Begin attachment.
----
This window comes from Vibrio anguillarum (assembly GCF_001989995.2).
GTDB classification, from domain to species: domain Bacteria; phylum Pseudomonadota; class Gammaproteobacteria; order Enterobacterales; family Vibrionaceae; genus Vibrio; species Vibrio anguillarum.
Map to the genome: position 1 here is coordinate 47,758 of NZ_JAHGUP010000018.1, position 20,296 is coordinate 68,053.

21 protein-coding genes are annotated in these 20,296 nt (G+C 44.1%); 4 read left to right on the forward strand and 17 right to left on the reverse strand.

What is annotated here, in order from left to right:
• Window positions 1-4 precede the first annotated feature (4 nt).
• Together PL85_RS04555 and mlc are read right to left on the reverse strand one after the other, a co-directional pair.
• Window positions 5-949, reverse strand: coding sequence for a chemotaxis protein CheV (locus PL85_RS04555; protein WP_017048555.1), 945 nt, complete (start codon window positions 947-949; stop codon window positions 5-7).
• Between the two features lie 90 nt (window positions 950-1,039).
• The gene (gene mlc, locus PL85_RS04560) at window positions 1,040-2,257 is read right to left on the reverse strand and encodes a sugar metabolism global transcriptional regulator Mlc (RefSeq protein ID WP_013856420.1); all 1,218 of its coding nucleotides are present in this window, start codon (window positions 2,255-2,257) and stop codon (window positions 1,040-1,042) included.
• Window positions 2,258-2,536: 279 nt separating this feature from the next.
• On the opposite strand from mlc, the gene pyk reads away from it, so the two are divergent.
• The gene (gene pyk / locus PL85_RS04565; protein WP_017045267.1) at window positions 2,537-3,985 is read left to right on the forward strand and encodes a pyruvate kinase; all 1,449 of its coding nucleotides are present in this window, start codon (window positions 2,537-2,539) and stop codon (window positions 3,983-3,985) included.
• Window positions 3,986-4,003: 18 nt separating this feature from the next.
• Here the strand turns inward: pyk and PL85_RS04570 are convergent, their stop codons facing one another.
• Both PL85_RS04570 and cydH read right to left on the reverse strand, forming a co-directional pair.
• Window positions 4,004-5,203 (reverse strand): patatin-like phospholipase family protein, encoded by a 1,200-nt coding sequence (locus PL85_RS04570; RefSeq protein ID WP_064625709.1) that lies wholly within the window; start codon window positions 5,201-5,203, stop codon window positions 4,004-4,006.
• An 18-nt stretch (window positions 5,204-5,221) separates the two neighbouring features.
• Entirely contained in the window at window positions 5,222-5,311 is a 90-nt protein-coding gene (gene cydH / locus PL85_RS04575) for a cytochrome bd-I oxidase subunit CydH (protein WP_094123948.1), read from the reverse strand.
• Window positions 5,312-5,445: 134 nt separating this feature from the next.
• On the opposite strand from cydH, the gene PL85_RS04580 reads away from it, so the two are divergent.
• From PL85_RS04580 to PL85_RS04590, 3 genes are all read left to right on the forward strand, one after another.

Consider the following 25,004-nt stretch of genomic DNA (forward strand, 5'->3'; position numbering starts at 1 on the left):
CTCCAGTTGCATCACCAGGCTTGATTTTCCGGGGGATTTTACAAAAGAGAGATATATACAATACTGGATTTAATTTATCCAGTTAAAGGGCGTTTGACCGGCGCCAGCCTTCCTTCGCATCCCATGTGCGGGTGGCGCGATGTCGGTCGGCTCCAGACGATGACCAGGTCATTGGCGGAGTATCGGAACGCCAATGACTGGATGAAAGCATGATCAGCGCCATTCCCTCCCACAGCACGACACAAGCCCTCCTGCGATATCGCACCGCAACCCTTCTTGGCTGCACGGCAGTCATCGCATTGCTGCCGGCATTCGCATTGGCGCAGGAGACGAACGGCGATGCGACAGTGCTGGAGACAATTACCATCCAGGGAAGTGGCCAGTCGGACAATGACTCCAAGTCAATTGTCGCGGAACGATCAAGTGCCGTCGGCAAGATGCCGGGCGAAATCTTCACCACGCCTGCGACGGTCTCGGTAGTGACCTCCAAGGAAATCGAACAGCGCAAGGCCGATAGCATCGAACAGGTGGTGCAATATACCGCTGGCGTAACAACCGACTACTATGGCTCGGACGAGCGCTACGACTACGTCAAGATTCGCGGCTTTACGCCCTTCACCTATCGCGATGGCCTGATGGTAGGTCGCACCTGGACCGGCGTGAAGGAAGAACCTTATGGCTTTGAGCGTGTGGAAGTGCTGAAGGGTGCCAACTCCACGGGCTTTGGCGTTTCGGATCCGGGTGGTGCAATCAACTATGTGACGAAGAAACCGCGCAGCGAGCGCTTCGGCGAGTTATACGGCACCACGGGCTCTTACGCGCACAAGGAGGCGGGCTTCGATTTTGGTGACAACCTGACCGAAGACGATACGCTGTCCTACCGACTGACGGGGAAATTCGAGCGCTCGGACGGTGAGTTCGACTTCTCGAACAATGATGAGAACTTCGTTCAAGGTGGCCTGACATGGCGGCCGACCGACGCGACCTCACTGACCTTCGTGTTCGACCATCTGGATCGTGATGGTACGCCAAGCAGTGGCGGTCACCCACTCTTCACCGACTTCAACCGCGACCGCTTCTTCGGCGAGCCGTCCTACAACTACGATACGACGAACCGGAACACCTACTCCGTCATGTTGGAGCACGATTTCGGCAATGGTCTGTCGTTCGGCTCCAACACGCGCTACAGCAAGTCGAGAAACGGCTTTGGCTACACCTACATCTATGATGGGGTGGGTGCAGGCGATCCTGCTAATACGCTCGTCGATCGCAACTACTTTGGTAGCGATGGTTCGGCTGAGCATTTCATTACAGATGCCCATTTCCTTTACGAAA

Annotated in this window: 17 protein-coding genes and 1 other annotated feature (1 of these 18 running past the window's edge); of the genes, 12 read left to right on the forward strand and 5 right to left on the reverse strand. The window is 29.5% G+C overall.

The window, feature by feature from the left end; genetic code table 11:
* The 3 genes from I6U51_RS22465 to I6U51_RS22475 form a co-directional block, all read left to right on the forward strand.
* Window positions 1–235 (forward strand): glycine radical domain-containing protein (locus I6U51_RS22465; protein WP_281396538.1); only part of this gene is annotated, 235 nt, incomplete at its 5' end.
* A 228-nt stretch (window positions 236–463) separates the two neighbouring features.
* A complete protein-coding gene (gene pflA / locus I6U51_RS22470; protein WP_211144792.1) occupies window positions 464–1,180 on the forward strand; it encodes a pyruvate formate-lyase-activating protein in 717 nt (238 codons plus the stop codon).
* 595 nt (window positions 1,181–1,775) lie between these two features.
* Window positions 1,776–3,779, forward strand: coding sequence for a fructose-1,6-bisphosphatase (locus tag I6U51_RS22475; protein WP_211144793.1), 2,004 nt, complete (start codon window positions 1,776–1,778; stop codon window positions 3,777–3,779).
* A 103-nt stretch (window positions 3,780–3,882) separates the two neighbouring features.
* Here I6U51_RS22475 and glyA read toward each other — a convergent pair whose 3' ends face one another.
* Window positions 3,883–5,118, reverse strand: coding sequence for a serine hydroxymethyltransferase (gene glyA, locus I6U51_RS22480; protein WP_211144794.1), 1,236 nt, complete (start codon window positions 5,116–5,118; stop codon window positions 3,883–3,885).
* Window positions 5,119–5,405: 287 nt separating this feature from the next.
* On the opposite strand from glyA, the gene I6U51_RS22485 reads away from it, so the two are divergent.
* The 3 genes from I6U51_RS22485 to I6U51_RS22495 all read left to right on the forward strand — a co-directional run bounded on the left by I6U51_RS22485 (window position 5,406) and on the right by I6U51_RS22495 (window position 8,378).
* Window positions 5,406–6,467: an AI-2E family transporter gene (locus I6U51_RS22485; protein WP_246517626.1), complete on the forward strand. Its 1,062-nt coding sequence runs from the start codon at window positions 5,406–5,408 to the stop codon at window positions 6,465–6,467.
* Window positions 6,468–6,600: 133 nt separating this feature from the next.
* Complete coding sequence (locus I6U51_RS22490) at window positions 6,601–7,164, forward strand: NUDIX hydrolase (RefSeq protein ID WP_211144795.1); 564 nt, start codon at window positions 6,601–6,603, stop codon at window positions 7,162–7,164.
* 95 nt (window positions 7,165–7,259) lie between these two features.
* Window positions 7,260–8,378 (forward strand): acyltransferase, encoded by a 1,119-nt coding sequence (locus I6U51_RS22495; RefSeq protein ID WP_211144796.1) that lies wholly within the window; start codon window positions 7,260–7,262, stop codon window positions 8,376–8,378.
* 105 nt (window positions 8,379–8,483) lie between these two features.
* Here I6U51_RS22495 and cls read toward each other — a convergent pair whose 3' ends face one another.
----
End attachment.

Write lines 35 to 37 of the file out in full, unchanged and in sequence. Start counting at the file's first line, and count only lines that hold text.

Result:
* Window positions 3,883–5,118, reverse strand: coding sequence for a serine hydroxymethyltransferase (gene glyA, locus I6U51_RS22480; protein WP_211144794.1), 1,236 nt, complete (start codon window positions 5,116–5,118; stop codon window positions 3,883–3,885).
* Window positions 5,119–5,405: 287 nt separating this feature from the next.
* On the opposite strand from glyA, the gene I6U51_RS22485 reads away from it, so the two are divergent.